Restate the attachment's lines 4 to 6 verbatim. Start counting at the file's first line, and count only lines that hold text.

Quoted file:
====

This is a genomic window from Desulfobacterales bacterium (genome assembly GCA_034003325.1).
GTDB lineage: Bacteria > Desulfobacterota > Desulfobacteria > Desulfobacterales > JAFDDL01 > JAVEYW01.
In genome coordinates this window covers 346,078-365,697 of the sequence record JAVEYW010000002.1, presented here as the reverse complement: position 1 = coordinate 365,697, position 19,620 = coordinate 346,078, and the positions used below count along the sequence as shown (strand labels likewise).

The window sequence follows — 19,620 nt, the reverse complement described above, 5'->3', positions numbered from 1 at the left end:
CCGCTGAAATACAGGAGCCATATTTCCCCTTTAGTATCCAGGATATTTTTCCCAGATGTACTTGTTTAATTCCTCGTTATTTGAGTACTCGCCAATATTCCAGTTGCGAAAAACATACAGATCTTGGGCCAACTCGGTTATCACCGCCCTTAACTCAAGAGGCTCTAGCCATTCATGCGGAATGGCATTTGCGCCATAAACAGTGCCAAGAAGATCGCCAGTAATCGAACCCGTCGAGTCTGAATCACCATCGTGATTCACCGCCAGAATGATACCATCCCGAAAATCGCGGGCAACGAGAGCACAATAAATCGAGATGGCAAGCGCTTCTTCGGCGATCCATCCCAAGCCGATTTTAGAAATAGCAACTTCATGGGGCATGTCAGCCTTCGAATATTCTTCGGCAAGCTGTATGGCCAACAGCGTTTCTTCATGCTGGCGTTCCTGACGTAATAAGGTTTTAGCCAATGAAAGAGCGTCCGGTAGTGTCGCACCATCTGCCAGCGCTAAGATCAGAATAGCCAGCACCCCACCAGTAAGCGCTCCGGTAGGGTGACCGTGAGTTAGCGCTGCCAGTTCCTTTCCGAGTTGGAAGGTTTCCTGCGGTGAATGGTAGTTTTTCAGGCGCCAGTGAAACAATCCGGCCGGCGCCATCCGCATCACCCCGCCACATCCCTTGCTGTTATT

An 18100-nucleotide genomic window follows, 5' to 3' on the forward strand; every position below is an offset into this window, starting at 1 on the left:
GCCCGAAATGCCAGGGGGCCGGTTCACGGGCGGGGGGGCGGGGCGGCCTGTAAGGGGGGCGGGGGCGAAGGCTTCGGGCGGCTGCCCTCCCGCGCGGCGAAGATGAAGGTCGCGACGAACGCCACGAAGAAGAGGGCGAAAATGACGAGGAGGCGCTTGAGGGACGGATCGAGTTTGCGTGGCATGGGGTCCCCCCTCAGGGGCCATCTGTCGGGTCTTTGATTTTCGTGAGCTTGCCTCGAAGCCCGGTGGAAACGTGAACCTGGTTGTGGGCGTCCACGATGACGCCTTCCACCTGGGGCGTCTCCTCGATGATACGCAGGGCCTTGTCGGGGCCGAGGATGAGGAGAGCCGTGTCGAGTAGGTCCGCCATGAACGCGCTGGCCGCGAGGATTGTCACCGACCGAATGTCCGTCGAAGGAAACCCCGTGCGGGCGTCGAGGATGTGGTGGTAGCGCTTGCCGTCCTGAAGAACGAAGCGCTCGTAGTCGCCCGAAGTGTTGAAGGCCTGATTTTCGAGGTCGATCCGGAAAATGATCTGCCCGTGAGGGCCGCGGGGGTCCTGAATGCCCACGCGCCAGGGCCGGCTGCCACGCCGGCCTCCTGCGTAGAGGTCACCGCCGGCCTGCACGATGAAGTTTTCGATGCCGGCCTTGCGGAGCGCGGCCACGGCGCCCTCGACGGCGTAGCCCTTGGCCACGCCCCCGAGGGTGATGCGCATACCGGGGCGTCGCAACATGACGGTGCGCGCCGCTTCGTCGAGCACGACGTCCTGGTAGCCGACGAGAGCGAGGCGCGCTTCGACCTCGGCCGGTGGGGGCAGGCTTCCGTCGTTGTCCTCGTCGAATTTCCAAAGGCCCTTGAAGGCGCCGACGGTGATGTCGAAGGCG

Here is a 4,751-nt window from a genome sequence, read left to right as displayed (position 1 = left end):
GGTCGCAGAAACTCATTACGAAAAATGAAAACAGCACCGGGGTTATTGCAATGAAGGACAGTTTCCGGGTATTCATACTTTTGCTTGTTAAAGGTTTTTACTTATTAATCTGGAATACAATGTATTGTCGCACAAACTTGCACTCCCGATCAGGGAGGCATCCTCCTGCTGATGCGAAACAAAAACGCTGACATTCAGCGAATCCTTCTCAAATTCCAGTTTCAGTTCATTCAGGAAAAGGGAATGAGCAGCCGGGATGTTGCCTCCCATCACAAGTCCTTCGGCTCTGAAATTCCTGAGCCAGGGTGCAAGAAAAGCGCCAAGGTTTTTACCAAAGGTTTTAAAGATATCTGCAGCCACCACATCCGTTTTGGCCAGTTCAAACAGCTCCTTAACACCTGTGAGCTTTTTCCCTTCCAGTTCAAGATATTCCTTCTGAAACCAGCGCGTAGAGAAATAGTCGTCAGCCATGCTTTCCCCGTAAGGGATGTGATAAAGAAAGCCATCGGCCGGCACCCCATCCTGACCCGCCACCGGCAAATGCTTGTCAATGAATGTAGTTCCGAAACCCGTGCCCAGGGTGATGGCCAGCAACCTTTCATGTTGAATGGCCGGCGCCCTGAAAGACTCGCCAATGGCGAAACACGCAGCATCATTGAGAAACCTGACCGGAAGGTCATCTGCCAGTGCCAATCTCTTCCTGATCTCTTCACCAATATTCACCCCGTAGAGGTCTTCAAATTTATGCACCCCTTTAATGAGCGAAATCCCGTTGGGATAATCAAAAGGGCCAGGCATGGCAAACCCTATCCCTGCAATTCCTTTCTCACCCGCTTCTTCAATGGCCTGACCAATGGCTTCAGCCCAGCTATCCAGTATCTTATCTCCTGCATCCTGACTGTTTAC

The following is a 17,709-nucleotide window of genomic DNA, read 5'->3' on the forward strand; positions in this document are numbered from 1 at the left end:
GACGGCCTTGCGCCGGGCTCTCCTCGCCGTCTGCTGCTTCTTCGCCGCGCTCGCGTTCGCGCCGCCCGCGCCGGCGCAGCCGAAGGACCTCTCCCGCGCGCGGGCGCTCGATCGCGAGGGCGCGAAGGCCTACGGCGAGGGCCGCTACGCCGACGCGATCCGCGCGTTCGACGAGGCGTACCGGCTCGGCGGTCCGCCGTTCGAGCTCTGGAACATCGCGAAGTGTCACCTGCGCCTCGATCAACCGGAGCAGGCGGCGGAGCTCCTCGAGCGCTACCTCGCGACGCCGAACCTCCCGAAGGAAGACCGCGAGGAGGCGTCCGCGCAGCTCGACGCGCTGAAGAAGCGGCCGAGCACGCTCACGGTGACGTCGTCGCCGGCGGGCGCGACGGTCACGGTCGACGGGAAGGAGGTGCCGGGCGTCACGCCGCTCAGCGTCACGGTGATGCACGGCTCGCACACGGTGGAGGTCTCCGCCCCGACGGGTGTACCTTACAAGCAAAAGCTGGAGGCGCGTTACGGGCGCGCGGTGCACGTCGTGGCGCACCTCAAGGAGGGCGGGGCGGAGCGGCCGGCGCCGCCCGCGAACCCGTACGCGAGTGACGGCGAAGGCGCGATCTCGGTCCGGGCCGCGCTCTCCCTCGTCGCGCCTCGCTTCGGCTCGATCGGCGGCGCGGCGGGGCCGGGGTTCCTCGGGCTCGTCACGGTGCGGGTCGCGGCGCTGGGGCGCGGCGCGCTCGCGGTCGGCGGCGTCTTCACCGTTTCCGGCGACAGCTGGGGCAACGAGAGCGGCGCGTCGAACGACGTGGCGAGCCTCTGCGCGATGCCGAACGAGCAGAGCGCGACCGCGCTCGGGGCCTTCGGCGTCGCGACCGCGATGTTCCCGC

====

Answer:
The window sequence follows — 19,620 nt, the reverse complement described above, 5'->3', positions numbered from 1 at the left end:
CCGCTGAAATACAGGAGCCATATTTCCCCTTTAGTATCCAGGATATTTTTCCCAGATGTACTTGTTTAATTCCTCGTTATTTGAGTACTCGCCAATATTCCAGTTGCGAAAAACATACAGATCTTGGGCCAACTCGGTTATCACCGCCCTTAACTCAAGAGGCTCTAGCCATTCATGCGGAATGGCATTTGCGCCATAAACAGTGCCAAGAAGATCGCCAGTAATCGAACCCGTCGAGTCTGAATCACCATCGTGATTCACCGCCAGAATGATACCATCCCGAAAATCGCGGGCAACGAGAGCACAATAAATCGAGATGGCAAGCGCTTCTTCGGCGATCCATCCCAAGCCGATTTTAGAAATAGCAACTTCATGGGGCATGTCAGCCTTCGAATATTCTTCGGCAAGCTGTATGGCCAACAGCGTTTCTTCATGCTGGCGTTCCTGACGTAATAAGGTTTTAGCCAATGAAAGAGCGTCCGGTAGTGTCGCACCATCTGCCAGCGCTAAGATCAGAATAGCCAGCACCCCACCAGTAAGCGCTCCGGTAGGGTGACCGTGAGTTAGCGCTGCCAGTTCCTTTCCGAGTTGGAAGGTTTCCTGCGGTGAATGGTAGTTTTTCAGGCGCCAGTGAAACAATCCGGCCGGCGCCATCCGCATCACCCCGCCACATCCCTTGCTGTTATT

An 18100-nucleotide genomic window follows, 5' to 3' on the forward strand; every position below is an offset into this window, starting at 1 on the left: